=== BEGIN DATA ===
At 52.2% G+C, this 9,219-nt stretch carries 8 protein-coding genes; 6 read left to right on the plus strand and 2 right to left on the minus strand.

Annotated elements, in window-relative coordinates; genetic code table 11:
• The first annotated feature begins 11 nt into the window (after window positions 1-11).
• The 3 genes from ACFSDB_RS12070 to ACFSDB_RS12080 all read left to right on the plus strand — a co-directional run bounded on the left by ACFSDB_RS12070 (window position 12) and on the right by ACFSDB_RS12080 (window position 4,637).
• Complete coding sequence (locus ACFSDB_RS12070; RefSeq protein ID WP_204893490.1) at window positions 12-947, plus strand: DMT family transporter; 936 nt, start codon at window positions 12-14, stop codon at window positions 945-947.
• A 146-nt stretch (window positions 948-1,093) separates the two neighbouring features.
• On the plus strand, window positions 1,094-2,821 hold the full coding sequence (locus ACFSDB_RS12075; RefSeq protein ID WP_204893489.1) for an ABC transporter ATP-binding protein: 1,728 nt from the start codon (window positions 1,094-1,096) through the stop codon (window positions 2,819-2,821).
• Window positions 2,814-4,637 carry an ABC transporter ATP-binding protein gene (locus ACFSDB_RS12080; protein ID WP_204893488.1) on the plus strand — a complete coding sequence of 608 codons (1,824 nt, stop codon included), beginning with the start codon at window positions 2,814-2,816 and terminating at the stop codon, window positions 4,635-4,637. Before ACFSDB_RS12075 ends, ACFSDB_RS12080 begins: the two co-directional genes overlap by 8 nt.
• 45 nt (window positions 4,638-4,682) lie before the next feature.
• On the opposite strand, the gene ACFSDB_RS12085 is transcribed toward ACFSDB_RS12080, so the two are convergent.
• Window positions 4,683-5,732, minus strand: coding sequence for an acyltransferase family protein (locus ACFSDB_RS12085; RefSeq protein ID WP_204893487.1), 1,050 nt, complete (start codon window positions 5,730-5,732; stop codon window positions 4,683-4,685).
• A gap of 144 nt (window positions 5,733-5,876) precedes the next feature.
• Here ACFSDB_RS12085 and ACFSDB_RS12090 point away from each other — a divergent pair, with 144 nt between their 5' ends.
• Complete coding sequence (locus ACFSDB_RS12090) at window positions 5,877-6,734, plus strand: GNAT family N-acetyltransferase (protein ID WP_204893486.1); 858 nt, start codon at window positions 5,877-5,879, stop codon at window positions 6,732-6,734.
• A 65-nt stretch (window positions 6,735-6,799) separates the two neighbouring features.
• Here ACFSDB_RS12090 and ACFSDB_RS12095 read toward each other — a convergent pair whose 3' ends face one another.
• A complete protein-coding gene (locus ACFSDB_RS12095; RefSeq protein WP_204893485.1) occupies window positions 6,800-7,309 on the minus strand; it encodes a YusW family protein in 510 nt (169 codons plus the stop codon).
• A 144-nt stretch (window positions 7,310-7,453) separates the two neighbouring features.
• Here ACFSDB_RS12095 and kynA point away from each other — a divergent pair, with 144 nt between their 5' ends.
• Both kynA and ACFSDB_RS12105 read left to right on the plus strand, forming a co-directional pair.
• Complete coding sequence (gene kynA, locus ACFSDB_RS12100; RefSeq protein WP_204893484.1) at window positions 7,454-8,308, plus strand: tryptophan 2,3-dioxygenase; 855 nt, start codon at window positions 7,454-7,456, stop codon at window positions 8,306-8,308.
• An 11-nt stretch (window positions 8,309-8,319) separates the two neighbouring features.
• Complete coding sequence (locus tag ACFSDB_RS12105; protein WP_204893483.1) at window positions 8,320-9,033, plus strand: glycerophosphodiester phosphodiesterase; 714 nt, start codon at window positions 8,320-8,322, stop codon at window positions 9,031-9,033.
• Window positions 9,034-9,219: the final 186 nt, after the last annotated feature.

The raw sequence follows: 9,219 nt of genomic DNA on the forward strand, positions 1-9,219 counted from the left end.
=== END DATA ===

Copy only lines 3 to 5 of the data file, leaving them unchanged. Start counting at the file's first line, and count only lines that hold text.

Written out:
• The first annotated feature begins 11 nt into the window (after window positions 1-11).
• The 3 genes from ACFSDB_RS12070 to ACFSDB_RS12080 all read left to right on the plus strand — a co-directional run bounded on the left by ACFSDB_RS12070 (window position 12) and on the right by ACFSDB_RS12080 (window position 4,637).
• Complete coding sequence (locus ACFSDB_RS12070; RefSeq protein ID WP_204893490.1) at window positions 12-947, plus strand: DMT family transporter; 936 nt, start codon at window positions 12-14, stop codon at window positions 945-947.